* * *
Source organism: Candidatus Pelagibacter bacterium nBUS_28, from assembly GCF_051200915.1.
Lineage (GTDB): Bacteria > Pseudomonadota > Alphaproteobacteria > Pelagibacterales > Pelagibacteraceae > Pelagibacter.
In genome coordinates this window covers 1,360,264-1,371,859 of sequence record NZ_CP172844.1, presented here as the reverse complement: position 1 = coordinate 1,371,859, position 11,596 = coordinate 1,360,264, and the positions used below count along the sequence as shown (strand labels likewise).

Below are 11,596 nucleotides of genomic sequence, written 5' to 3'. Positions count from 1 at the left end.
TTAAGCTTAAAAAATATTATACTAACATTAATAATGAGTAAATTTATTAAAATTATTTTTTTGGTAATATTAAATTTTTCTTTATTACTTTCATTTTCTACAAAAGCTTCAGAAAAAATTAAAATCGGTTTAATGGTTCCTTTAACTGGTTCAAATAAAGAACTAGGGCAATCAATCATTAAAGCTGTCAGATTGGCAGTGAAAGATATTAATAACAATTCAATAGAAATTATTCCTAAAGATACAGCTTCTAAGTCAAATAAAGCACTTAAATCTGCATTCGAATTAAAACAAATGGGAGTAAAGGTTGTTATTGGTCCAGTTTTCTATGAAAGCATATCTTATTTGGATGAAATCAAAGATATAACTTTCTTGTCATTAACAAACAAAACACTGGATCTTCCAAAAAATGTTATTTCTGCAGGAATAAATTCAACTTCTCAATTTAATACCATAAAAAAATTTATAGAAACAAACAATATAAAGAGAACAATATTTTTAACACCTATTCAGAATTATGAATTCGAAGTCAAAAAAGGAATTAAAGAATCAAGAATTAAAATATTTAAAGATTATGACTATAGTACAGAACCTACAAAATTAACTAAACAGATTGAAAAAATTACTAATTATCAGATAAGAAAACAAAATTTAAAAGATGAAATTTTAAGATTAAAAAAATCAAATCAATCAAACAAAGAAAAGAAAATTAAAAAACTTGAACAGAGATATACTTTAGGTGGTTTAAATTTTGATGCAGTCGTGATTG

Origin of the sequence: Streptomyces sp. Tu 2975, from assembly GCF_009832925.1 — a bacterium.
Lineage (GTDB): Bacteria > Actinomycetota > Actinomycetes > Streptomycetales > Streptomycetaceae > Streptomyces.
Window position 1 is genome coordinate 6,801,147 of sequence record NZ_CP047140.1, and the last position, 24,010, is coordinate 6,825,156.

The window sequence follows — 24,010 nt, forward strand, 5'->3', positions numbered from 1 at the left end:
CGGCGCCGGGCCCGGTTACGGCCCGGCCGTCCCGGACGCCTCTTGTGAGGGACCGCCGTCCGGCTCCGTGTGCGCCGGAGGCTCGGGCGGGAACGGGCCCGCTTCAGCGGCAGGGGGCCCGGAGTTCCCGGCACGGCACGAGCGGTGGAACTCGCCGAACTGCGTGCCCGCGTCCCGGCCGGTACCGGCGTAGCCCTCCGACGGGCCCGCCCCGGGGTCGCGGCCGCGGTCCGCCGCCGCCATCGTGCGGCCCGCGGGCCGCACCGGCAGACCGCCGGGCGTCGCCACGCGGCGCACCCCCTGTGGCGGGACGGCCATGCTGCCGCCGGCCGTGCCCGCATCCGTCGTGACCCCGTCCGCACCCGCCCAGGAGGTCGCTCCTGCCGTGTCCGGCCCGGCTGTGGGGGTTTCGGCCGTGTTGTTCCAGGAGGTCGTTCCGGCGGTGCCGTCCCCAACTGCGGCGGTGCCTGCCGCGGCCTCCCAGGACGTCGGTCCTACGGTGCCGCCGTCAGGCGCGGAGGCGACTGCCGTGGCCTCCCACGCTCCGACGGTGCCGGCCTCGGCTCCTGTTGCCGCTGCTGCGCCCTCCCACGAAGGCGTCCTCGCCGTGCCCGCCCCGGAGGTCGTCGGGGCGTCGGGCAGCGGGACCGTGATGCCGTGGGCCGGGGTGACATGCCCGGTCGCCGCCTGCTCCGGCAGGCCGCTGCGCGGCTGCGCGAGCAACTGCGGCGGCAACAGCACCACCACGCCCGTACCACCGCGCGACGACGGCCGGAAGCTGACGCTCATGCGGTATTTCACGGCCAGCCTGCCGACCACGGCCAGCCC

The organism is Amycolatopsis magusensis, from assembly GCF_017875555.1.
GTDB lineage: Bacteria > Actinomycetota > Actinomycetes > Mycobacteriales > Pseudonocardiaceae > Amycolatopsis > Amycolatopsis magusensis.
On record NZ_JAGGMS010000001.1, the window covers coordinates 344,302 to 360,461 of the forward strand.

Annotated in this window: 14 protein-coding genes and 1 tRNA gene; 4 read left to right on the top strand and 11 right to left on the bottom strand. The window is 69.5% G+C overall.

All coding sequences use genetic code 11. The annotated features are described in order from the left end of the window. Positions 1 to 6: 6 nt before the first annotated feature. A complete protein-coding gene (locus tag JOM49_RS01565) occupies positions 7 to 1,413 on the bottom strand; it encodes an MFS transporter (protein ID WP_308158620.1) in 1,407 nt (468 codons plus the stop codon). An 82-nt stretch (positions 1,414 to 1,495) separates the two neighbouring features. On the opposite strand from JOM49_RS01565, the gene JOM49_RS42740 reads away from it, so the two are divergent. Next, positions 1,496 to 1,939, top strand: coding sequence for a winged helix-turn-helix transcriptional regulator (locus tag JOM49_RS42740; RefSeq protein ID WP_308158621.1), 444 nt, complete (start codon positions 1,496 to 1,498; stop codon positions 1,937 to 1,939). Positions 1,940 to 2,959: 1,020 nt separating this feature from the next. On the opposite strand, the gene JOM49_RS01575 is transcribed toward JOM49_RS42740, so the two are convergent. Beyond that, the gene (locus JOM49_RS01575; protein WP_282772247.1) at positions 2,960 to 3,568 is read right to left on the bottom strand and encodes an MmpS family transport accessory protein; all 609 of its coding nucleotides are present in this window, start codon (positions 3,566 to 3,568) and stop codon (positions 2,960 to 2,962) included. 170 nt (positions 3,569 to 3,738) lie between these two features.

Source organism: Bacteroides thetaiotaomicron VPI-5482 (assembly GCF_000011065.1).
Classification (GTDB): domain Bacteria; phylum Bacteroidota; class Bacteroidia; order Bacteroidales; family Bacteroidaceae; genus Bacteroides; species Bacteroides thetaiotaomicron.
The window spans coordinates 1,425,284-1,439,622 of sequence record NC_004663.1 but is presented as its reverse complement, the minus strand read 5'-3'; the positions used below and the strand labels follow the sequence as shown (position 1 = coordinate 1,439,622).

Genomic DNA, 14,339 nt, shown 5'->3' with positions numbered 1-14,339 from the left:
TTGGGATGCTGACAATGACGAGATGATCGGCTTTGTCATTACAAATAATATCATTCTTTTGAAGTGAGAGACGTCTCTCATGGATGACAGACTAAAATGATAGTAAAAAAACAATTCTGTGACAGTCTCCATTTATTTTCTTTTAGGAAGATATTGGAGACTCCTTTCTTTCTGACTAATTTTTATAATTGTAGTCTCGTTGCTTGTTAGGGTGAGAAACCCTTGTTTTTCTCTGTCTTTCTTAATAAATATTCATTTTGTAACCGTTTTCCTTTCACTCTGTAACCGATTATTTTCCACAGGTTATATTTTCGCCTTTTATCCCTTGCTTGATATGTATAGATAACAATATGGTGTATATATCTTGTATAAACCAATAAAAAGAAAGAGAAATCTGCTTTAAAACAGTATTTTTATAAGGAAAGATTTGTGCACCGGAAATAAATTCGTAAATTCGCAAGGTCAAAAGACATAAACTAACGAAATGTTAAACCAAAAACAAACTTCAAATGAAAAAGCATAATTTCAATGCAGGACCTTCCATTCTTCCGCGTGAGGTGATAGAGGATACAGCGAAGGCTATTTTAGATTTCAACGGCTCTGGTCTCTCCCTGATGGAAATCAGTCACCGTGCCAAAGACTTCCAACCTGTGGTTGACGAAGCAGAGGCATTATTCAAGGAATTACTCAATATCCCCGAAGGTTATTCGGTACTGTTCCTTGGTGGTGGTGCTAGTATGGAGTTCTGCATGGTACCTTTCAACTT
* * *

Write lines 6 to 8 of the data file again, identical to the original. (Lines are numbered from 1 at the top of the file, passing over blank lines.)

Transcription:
Origin of the sequence: Streptomyces sp. Tu 2975, from assembly GCF_009832925.1 — a bacterium.
Lineage (GTDB): Bacteria > Actinomycetota > Actinomycetes > Streptomycetales > Streptomycetaceae > Streptomyces.
Window position 1 is genome coordinate 6,801,147 of sequence record NZ_CP047140.1, and the last position, 24,010, is coordinate 6,825,156.